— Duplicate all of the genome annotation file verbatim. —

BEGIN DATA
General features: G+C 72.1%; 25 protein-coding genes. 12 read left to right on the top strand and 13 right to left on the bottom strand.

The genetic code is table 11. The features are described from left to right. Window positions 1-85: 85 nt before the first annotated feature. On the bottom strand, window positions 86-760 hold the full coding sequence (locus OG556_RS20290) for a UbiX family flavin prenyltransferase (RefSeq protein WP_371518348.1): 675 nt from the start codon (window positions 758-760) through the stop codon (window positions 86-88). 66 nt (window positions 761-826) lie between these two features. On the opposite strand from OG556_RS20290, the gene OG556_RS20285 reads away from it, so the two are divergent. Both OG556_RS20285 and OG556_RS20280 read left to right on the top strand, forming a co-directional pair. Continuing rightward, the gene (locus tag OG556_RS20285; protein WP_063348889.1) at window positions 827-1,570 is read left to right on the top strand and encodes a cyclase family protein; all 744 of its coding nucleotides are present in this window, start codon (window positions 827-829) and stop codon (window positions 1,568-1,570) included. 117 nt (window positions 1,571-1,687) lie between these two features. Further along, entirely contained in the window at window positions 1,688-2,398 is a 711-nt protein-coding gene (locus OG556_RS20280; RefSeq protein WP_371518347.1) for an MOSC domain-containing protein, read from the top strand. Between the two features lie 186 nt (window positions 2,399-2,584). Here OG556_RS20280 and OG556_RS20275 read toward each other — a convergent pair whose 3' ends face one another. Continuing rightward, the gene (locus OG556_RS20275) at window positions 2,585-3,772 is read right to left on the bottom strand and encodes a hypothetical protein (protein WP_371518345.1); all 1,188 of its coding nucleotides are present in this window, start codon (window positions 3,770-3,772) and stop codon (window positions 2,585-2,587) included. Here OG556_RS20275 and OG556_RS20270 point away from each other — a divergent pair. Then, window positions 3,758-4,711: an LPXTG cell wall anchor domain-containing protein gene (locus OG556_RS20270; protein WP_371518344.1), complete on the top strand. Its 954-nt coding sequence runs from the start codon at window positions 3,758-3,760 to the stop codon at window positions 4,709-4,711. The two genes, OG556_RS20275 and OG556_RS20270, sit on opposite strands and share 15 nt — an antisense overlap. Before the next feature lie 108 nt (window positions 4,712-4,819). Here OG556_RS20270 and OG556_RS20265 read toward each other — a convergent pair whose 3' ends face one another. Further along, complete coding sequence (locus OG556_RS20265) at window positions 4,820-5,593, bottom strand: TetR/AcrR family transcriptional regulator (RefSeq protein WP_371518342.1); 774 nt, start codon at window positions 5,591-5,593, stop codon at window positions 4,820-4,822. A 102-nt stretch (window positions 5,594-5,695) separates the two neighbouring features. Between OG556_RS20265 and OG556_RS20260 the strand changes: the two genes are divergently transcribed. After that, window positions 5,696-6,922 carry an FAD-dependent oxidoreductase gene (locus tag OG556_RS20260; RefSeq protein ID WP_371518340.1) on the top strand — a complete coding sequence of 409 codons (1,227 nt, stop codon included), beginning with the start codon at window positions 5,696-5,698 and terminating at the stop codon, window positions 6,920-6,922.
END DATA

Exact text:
General features: G+C 72.1%; 25 protein-coding genes. 12 read left to right on the top strand and 13 right to left on the bottom strand.

The genetic code is table 11. The features are described from left to right. Window positions 1-85: 85 nt before the first annotated feature. On the bottom strand, window positions 86-760 hold the full coding sequence (locus OG556_RS20290) for a UbiX family flavin prenyltransferase (RefSeq protein WP_371518348.1): 675 nt from the start codon (window positions 758-760) through the stop codon (window positions 86-88). 66 nt (window positions 761-826) lie between these two features. On the opposite strand from OG556_RS20290, the gene OG556_RS20285 reads away from it, so the two are divergent. Both OG556_RS20285 and OG556_RS20280 read left to right on the top strand, forming a co-directional pair. Continuing rightward, the gene (locus tag OG556_RS20285; protein WP_063348889.1) at window positions 827-1,570 is read left to right on the top strand and encodes a cyclase family protein; all 744 of its coding nucleotides are present in this window, start codon (window positions 827-829) and stop codon (window positions 1,568-1,570) included. 117 nt (window positions 1,571-1,687) lie between these two features. Further along, entirely contained in the window at window positions 1,688-2,398 is a 711-nt protein-coding gene (locus OG556_RS20280; RefSeq protein WP_371518347.1) for an MOSC domain-containing protein, read from the top strand. Between the two features lie 186 nt (window positions 2,399-2,584). Here OG556_RS20280 and OG556_RS20275 read toward each other — a convergent pair whose 3' ends face one another. Continuing rightward, the gene (locus OG556_RS20275) at window positions 2,585-3,772 is read right to left on the bottom strand and encodes a hypothetical protein (protein WP_371518345.1); all 1,188 of its coding nucleotides are present in this window, start codon (window positions 3,770-3,772) and stop codon (window positions 2,585-2,587) included. Here OG556_RS20275 and OG556_RS20270 point away from each other — a divergent pair. Then, window positions 3,758-4,711: an LPXTG cell wall anchor domain-containing protein gene (locus OG556_RS20270; protein WP_371518344.1), complete on the top strand. Its 954-nt coding sequence runs from the start codon at window positions 3,758-3,760 to the stop codon at window positions 4,709-4,711. The two genes, OG556_RS20275 and OG556_RS20270, sit on opposite strands and share 15 nt — an antisense overlap. Before the next feature lie 108 nt (window positions 4,712-4,819). Here OG556_RS20270 and OG556_RS20265 read toward each other — a convergent pair whose 3' ends face one another. Further along, complete coding sequence (locus OG556_RS20265) at window positions 4,820-5,593, bottom strand: TetR/AcrR family transcriptional regulator (RefSeq protein WP_371518342.1); 774 nt, start codon at window positions 5,591-5,593, stop codon at window positions 4,820-4,822. A 102-nt stretch (window positions 5,594-5,695) separates the two neighbouring features. Between OG556_RS20265 and OG556_RS20260 the strand changes: the two genes are divergently transcribed. After that, window positions 5,696-6,922 carry an FAD-dependent oxidoreductase gene (locus tag OG556_RS20260; RefSeq protein ID WP_371518340.1) on the top strand — a complete coding sequence of 409 codons (1,227 nt, stop codon included), beginning with the start codon at window positions 5,696-5,698 and terminating at the stop codon, window positions 6,920-6,922.